You might expect Biglaw firms to be reluctant to hire associates from one country for roles in a different country. Cross-border moves are inherently more complicated than hiring an associate from across the street. There are visa considerations, bar admission hurdles, even cultural challenges.
But in fact, despite the possible obstacles, the market for cross-border hiring is booming. In particular, Biglaw offices in the United States are increasingly open to bringing on foreign candidates. And lawyers from other common law countries are realizing the advantages of gaining experience in the American market. Building a professional network while working on the highest-value, most complex deals in the world pays dividends throughout one’s career, whether the lawyer stays in the United States permanently or moves back home. Lucrative American Biglaw salaries are also a plus (though you’ll need to tolerate high hours expectations in exchange).
If you are a well-credentialed attorney working in Canada, Australia, London, Asia, or the United States, now is a great time to consider an overseas move. And Lateral Link can help.
Growing demand for cross-border hires
International lateral hiring is not a new phenomenon. We have previously written about it in the context of moves between Canada and the United States. But relative to prior years, the level of interest among firms in hiring from overseas has escalated dramatically in 2021. Firms that have made these hires in the past are looking to bring in candidates in larger numbers. And firms that previously ruled out such hires are suddenly embracing the overseas model.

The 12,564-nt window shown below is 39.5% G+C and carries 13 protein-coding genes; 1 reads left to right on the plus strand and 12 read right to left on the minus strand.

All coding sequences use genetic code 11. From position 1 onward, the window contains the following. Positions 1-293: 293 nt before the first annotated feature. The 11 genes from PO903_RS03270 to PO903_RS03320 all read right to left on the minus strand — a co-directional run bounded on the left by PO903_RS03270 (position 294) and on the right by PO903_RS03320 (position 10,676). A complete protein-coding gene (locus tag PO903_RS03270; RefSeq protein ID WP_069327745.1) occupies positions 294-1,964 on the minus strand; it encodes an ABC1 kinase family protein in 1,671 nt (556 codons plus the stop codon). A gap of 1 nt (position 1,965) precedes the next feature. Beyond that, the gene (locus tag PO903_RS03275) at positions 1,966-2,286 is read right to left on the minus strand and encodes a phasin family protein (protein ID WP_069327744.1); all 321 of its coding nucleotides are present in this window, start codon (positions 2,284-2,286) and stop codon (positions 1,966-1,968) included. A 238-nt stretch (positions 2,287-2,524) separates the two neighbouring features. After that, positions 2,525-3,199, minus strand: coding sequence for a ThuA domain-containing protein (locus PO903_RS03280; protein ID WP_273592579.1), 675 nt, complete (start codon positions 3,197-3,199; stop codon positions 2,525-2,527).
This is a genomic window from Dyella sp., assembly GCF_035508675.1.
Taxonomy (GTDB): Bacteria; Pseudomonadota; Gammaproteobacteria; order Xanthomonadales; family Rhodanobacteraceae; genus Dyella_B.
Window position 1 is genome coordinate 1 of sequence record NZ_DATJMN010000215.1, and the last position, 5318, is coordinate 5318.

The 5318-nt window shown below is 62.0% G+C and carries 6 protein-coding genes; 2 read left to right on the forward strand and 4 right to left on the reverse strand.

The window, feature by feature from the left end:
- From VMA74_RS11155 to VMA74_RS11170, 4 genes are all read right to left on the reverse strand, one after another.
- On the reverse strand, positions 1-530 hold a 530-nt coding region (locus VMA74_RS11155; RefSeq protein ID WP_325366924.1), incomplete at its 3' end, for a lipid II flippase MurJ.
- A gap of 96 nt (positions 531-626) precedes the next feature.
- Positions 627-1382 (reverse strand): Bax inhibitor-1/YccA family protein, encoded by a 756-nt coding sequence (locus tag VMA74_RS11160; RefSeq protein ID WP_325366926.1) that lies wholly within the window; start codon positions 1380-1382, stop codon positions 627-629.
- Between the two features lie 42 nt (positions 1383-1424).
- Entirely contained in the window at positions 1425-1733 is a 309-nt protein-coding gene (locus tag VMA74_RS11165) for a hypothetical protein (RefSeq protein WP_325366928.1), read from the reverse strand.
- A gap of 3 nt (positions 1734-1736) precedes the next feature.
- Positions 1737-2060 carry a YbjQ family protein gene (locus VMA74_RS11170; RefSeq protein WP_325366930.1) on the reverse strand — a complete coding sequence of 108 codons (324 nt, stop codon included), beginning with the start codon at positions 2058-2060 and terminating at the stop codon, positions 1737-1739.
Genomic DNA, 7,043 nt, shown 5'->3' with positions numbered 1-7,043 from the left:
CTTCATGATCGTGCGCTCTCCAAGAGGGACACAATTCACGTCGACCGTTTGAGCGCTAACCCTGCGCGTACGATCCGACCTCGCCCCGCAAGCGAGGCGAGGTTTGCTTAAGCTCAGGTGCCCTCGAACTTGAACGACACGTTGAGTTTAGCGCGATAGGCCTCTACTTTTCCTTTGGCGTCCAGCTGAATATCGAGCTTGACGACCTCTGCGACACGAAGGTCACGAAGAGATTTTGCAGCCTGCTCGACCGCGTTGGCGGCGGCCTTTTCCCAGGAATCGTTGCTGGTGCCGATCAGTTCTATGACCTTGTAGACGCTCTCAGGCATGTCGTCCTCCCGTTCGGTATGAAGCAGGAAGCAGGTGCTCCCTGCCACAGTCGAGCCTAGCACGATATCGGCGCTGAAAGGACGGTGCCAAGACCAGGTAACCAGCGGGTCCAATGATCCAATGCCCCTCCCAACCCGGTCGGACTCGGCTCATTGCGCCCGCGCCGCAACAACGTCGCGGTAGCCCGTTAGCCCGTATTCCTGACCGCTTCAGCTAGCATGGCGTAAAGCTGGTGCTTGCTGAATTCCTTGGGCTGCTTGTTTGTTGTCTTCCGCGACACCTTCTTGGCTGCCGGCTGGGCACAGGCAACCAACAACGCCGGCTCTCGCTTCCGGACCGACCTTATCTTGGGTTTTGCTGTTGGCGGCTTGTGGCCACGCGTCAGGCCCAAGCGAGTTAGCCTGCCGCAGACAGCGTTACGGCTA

What explains firms’ growing openness to foreign lawyers? The biggest factor is that local candidates are in short supply. Many firms instituted hiring freezes or layoffs last spring, only to see unexpectedly strong demand for their services in the second half of 2020. All at once, firms have found themselves playing catch-up in a highly competitive market.
The talent squeeze is especially acute in the most expensive cities, such as New York and San Francisco. As with professionals more generally, the pandemic has caused many lawyers to reevaluate their circumstances and in some cases make major life changes. One of the most common has been to move away from high-priced urban centers. That has left firms with slots to fill in the largest markets facing a reduced talent pool. As a result, many are exploring creative solutions like hiring from abroad.
Another important factor is that cross-border hiring is working well for the early adopters. Firms have seen their peers succeed with this model, and that has given them confidence to jump on the bandwagon. The trend is catching on broadly: Lateral Link has worked with dozens of firms this year on international lateral searches.
There are some caveats to keep in mind. First, even in this tight market, firms still expect solid academic credentials, as well as strong and relevant substantive experience. Second, visa restrictions can be an obstacle. On the visa front, Canadians and Australians looking to move to the United States have an advantage. Canadians are eligible for the automatic 3-year TN visa issued at the port of entry; Australians can obtain an automatic E-3 visa prior to traveling to the United States. Candidates moving to the United States from other countries require employer sponsorship, which can be more challenging.